There are no easy answers. For now, Santas at local stores and booked for personal appearances have the option of union backing. And yes, both elves and Mrs. Clauses are eligible for associate membership.

Run! IHOP Is Giving Away Free Pancakes for National Pancake Day

What better way to celebrate National Pancake Day than with a free stack of IHOP's signature buttermilk pancakes?
What better way to celebrate National Pancake Day than with a free stack of IHOP's signature buttermilk pancakes?
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If ever there were a day to forgo that container of leftovers in the fridge and treat yourself to breakfast for dinner, it’s today: IHOP is celebrating National Pancake Day by giving each customer a free short stack of buttermilk pancakes. The dine-in deal is available at participating locations from 7 a.m. until 7 p.m.—but the hours can vary, so you might want to confirm with your local IHOP before heading there.

While a pile of hot, syrup-soaked pancakes is definitely a good enough incentive to visit IHOP immediately, it’s not the only one. IHOP is also hosting a sweepstakes that offers thousands of instant-win prizes across all locations, and you can only enter by scanning the QR code on your table at IHOP. One lucky carb-loader will win the grand prize—pancakes for life—and other rewards include everything from $500 IHOP gift cards to IHOP merchandise like blankets, watches, duffel bags, customizable jackets, and even bikes.

The pan-tastic event is all in the spirit of charity, and IHOP is hoping to raise more than $4 million for the Children’s Miracle Network Hospitals, Shriners Hospitals for Children, and the Leukemia and Lymphoma Society—you can donate online here. According to a press release, IHOP has contributed more than $30 million to its charity partners since beginning its National Pancake Day celebrations in 2006.

“IHOP launched its National Pancake Day event 15 years ago as a way to celebrate the best food ever—pancakes—and put a purpose behind the day by partnering with Children’s Miracle Network Hospitals and other charities to help kids in our communities,” Stephanie Peterson, IHOP’s executive director of communications, said in the release.

If you can’t make it to IHOP to claim your free short stack today, you can always celebrate National Pancake Day with a tall stack of homemade pancakes—find out how to make them extra fluffy here.

Why Do People Toss Beads During Mardi Gras?

Kameleon007/iStock via Getty Images
Kameleon007/iStock via Getty Images

Each year, more than 1 million people descend on New Orleans for Mardi Gras, an organized parade of debauchery and alcohol-induced torpor that may be the closest thing modern civilization has to the excesses of ancient Rome. Saturating the scene on Bourbon Street are plastic beads, handed or tossed to partygoers as a kind of currency. Some bare their breasts or offer booze in exchange for the tokens; others catch them in the air and wear the layers around their necks. Roughly 25 million pounds of beads are in circulation annually, making them as much a part of the Fat Tuesday celebration as sugary cocktails and King Cake.

Traditions and rituals can be hard to pin down, but Mardi Gras historians believe the idea of distributing trinkets began in the 1870s or 1880s, several hundred years after French settlers introduced the celebration to Louisiana in the 1600s. Party organizers—known locally as krewes—handed out baubles and other shiny objects to revelers to help commemorate the occasion. Some of them threw chocolate-covered almonds. They were joined by more mischievous attendees, who threw dirt or flour on people in an effort to stir up a little bit of trouble.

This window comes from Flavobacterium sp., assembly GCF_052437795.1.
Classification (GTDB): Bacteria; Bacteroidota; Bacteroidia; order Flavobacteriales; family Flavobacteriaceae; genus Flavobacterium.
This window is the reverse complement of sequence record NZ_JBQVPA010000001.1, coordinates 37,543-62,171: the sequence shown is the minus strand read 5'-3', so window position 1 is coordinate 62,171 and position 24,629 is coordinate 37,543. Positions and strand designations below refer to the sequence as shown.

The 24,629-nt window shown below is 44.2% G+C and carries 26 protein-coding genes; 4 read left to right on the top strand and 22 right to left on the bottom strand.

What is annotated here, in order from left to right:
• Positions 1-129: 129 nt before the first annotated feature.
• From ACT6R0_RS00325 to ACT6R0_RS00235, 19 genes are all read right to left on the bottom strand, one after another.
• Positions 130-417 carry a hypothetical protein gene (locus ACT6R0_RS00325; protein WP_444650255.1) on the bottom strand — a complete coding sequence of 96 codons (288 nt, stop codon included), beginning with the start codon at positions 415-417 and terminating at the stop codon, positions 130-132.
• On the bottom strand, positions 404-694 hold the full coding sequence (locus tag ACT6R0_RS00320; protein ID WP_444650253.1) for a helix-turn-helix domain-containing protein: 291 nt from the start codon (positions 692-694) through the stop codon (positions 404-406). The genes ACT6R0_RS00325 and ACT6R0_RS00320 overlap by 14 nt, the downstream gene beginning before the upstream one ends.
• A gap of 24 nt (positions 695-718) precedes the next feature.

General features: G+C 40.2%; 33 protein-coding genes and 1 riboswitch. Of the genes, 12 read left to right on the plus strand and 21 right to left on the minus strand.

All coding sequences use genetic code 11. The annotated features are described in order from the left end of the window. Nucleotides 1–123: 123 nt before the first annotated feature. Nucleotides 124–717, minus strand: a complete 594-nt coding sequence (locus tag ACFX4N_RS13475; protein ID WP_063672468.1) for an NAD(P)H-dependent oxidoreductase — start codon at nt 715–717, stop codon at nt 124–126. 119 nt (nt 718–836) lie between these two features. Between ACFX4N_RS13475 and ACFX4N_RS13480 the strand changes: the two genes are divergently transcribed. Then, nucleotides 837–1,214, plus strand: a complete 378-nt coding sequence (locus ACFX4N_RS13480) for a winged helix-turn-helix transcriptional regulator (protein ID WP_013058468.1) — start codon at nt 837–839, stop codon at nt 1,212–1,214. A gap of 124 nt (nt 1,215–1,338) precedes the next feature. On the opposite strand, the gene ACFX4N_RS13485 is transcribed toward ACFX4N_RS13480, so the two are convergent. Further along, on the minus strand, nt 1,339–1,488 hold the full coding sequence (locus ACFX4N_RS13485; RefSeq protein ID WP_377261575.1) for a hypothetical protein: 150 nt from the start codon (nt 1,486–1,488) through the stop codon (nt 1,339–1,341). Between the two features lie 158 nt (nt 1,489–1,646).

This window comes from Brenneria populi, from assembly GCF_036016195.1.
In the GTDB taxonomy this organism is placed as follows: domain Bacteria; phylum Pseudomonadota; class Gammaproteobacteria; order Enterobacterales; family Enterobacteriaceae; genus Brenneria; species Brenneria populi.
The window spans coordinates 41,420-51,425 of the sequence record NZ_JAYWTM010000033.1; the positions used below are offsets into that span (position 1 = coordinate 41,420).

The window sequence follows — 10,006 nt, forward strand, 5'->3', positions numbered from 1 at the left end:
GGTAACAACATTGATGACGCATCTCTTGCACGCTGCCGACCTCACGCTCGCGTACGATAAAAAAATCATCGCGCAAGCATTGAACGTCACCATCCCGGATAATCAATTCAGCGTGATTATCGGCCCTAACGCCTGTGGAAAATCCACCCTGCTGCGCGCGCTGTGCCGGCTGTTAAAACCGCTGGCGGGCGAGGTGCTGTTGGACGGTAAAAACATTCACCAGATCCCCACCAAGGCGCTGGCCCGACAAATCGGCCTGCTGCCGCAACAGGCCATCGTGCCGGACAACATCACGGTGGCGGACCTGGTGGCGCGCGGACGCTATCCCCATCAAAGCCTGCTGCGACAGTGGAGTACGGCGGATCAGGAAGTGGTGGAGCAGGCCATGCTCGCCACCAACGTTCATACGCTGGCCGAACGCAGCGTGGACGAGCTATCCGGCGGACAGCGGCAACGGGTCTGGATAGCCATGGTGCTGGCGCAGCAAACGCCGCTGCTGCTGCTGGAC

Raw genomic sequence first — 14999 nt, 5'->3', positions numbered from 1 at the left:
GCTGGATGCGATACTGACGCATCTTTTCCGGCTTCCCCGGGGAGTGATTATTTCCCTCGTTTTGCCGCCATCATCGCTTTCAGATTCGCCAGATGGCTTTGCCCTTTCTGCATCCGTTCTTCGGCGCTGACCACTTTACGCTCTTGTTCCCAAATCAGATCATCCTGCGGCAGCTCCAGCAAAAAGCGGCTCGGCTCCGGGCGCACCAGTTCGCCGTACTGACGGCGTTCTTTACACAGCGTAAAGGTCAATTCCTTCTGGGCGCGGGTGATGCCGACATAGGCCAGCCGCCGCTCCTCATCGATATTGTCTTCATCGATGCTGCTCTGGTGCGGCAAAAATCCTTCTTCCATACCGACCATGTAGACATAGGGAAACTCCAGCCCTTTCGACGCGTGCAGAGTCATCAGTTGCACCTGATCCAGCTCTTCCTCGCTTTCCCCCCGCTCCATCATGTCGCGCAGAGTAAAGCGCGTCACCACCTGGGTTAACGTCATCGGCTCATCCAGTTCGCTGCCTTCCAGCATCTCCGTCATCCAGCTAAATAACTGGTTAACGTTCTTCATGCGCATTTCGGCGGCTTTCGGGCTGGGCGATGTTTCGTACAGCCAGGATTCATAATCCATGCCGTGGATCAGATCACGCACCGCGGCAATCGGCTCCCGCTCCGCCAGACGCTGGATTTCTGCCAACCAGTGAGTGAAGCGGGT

Why beads? Tiny tokens that represent wealth, health, and other prosperity have been a part of human history for centuries. In Egypt, tokens were handed out in the hopes they would guarantee a happy afterlife; the abacus, or bead-based system of accounting, used trinkets to perform calculations; pagan pre-winter rituals had people throwing grains into fields hoping to appease gods that would nourish their crops.

Humans, argues archaeologist Laurie Wilkie, display "bead lust," or a penchant for shiny objects. It's one possible reason why Mardi Gras attracts so many people with their arms in the air, elated to receive a gift of cheap plastic.

Photo of a well-dressed bulldog celebrating Mardi Gras in New Orleans.
Mario Tama, Getty Images

The early beads were made of glass before more efficient production methods overseas led to an influx of plastic beads in the 1960s. Unlike some of the more organic predecessors, these beads have come under criticism for being a source of health problems and pollution. Made from petroleum, they often harbor lead that seeps into the soil and rubs off on hands. (One estimate puts the lead deposit after a Mardi Gras celebration at 4000 pounds.) In 2017, New Orleans paid $7 million in clean-up costs to remove discarded beads from drain basins. In 2018, they installed gutter guards to prevent the necklaces from getting into the system in the first place. Meanwhile, scientists have been working to create an even more eco-friendly version of the beads—like a biodegradable version made from microalgae.

Environmental hazards aside, the beads of Mardi Gras have become as much a holiday staple as Christmas stockings or Thanksgiving turkeys. But the passion and desperate need for them is only temporary; in 2018, 46 tons of the beads were removed from just five blocks of the main parade route on Charles Street. And no bacchanal should leave that much bad juju behind.